Conclusions: Mastoiditis often develops rapidly but may be treated very effectively. The potential for significant morbidity remains high but excellent outcomes can be expected for those who are managed without delay. Children with acute mastoiditis should be managed in centres where timely and complete medical and surgical treatment is available.
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http://dx.doi.org/10.1016/j.ijporl.2009.07.003DOI Listing
November 2009

Vertigo - part 2 - management in general practice.

Aust Fam Physician 2008 Jun;37(6):409-13

Royal Prince Alfred Hospital, Sydney, New South Wales.

Background: Vertigo is a common clinical problem managed by general practitioners.

Objective: This article focuses on the acute management of a vertigo attack, specific management of conditions causing vertigo, and the long term management issues associated with chronic vertigo.

Discussion: Supportive treatment, antiemetic and vestibular blocking agents help relieve an acute vertigo attack, however the prolonged use of such medications is not recommended. Specific treatments for various conditions causing vertigo are available, however, the majority of patients are managed symptomatically. The patient's ability to drive safely should be carefully assessed according to Austroads guidelines and advice from an ear, nose and throat surgeon should be sought when in doubt. There is evidence to support the efficacy of vestibular rehabilitation programs for unilateral peripheral vestibular disorder and these programs should be considered. A simple program including patient education and home based exercises can be sufficient.
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June 2008

Vertigo - part 1 - assessment in general practice.

Aust Fam Physician 2008 May;37(5):341-7

Royal Prince Alfred Hospital, Sydney, New South Wales.

Background: Vertigo is a common and diagnostic challenge faced by clinicians.

Objective: This article discusses the assessment of patients with vertigo.

Discussion: The clinical assessment aims to: establish the presence of true vertigo, differentiate between vertigo of central or peripheral origins, and to evaluate the need for urgent investigations and referrals. Peripheral causes of vertigo are more common, but central causes such as transient ischaemic attack or stroke should always be considered and ruled out appropriately. Presence of syncope excludes the peripheral causes of vertigo. Vertigo in the elderly population is likely to be multifactorial and warrants careful evaluation. Online videos of the head impulse test and the Dix-Hallpike manoeuvre are valuable as these tests are of great diagnostic value. Audiological testing and neuroimaging can provide further information to guide patient management.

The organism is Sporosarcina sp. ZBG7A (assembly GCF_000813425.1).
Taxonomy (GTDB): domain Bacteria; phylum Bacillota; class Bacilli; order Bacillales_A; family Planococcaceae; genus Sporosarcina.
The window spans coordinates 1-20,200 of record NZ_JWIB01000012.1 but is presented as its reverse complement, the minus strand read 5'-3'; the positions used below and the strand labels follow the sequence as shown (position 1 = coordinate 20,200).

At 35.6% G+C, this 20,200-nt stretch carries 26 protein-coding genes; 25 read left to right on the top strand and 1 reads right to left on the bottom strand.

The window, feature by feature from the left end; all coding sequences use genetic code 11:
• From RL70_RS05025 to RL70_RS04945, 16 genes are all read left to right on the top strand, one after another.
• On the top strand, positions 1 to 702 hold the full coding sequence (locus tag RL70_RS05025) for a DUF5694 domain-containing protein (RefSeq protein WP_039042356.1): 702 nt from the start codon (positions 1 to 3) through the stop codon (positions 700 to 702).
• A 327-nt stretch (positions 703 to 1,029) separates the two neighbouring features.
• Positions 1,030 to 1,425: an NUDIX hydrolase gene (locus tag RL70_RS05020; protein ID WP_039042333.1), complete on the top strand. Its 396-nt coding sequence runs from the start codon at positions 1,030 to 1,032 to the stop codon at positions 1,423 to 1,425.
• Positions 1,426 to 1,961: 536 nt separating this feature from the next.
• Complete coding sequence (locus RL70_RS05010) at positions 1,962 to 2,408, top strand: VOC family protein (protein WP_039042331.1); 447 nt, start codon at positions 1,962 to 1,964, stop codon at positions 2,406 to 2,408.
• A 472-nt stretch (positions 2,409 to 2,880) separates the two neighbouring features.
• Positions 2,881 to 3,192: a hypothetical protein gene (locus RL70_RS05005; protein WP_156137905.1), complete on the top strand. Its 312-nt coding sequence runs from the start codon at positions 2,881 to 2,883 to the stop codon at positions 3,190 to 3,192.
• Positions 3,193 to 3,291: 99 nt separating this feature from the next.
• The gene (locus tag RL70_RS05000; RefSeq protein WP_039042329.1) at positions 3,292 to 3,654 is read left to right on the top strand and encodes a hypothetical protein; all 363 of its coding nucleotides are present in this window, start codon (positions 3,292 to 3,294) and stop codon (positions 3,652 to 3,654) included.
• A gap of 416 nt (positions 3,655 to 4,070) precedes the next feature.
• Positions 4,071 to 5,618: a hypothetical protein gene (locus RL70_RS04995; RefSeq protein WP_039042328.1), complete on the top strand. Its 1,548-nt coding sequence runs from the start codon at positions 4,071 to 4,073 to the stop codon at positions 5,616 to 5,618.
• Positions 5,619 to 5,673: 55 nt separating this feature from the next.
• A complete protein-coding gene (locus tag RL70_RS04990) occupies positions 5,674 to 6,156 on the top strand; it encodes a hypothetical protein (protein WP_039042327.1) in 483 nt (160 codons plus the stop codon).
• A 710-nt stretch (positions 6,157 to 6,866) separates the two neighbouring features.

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May 2008

Traumatic pulmonary arteriovenous malformation presenting with massive hemoptysis 30 years after penetrating chest injury.

Ann Thorac Surg 2003 Sep;76(3):942-4

Department of Cardiothoracic Surgery, Prince of Wales Hospital, Sydney, Australia.

A 39-year-old man presented with massive hemoptysis requiring emergency double lumen endobronchial intubation, bronchial arteriography and embolization, and subsequent right lower lobectomy. He had suffered a shrapnel blast injury to the right chest as a 9-year-old boy. Pathology of the resected specimen revealed lodged metallic foreign body with traumatic arteriovenous malformation. We present this case to alert thoracic surgeons to this extremely rare clinical entity that can present itself many years after the penetrating trauma, which requires urgent surgery.
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http://dx.doi.org/10.1016/s0003-4975(03)00527-7DOI Listing
September 2003